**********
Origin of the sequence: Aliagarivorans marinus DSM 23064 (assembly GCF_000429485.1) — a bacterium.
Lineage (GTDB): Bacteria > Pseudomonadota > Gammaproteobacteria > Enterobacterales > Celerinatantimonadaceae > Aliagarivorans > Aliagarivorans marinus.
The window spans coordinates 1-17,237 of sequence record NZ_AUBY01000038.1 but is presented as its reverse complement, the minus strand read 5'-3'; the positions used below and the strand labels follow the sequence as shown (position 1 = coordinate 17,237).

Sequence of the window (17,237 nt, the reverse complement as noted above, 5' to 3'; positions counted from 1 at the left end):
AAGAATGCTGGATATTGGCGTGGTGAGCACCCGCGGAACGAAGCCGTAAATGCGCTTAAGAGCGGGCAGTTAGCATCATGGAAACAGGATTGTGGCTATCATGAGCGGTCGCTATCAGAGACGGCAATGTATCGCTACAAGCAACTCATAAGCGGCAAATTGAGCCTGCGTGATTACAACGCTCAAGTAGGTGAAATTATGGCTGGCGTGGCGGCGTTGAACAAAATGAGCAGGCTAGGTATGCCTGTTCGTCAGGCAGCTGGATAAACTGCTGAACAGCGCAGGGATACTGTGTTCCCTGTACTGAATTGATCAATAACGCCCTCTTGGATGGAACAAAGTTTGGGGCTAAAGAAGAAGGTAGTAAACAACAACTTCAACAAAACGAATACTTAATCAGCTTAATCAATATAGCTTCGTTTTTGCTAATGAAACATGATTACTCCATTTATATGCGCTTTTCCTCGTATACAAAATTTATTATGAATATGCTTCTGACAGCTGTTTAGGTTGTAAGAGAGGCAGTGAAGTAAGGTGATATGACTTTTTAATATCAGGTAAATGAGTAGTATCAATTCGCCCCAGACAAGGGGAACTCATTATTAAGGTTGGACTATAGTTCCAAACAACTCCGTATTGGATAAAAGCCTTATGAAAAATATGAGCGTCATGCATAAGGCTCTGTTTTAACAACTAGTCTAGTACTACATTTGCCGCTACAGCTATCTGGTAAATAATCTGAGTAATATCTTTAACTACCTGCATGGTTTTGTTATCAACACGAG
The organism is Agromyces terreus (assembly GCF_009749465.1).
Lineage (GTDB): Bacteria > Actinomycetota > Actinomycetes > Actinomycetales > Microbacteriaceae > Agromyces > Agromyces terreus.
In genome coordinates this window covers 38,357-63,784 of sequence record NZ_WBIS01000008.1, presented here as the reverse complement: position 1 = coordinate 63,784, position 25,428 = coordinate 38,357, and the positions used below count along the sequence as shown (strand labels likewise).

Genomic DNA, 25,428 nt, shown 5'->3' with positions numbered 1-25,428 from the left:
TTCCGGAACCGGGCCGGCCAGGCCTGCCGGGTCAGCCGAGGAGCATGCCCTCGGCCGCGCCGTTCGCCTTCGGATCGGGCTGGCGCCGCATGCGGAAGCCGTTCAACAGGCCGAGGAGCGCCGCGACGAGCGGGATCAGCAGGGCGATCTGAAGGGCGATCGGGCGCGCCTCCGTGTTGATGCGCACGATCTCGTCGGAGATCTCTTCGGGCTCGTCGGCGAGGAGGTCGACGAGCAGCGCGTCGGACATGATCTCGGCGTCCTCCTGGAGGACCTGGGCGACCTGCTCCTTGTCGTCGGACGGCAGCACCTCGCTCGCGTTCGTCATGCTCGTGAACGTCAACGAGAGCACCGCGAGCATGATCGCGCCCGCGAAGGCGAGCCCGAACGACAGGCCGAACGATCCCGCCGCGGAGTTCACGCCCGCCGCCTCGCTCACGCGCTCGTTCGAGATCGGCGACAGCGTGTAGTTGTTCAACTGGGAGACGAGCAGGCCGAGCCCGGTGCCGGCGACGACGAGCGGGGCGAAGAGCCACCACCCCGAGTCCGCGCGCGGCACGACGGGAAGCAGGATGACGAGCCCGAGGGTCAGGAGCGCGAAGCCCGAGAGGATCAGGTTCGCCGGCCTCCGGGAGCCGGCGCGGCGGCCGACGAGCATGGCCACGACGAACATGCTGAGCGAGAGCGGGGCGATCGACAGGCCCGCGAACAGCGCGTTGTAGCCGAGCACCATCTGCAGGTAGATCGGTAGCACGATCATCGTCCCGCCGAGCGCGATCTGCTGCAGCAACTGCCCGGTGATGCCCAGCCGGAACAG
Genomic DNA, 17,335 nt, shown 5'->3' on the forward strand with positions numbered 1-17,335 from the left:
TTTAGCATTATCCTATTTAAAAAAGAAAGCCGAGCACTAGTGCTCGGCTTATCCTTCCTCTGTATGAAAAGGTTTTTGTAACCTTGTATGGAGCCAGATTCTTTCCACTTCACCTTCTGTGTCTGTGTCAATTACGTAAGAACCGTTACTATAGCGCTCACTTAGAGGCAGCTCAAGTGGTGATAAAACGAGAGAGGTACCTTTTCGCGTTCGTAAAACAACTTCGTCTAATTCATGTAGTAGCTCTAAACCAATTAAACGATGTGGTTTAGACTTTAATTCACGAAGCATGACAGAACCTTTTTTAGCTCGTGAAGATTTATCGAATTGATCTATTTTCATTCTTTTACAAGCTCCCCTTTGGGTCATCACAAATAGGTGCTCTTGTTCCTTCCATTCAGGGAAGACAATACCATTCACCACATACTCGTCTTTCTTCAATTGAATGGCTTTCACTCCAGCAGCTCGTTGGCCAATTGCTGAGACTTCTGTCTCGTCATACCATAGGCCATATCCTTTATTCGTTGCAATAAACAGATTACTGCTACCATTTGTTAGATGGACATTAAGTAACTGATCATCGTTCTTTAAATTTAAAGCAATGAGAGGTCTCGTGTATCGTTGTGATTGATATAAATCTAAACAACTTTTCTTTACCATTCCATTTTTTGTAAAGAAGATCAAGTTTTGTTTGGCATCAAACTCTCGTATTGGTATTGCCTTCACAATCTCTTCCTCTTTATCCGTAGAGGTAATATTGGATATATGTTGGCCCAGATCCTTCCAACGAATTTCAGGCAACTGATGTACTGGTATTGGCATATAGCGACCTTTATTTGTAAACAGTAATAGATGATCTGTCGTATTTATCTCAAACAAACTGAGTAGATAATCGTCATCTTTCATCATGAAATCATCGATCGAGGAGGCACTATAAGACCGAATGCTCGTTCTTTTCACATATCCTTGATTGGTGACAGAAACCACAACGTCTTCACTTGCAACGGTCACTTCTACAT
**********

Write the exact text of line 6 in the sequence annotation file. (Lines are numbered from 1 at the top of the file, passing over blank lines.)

The organism is Agromyces terreus (assembly GCF_009749465.1).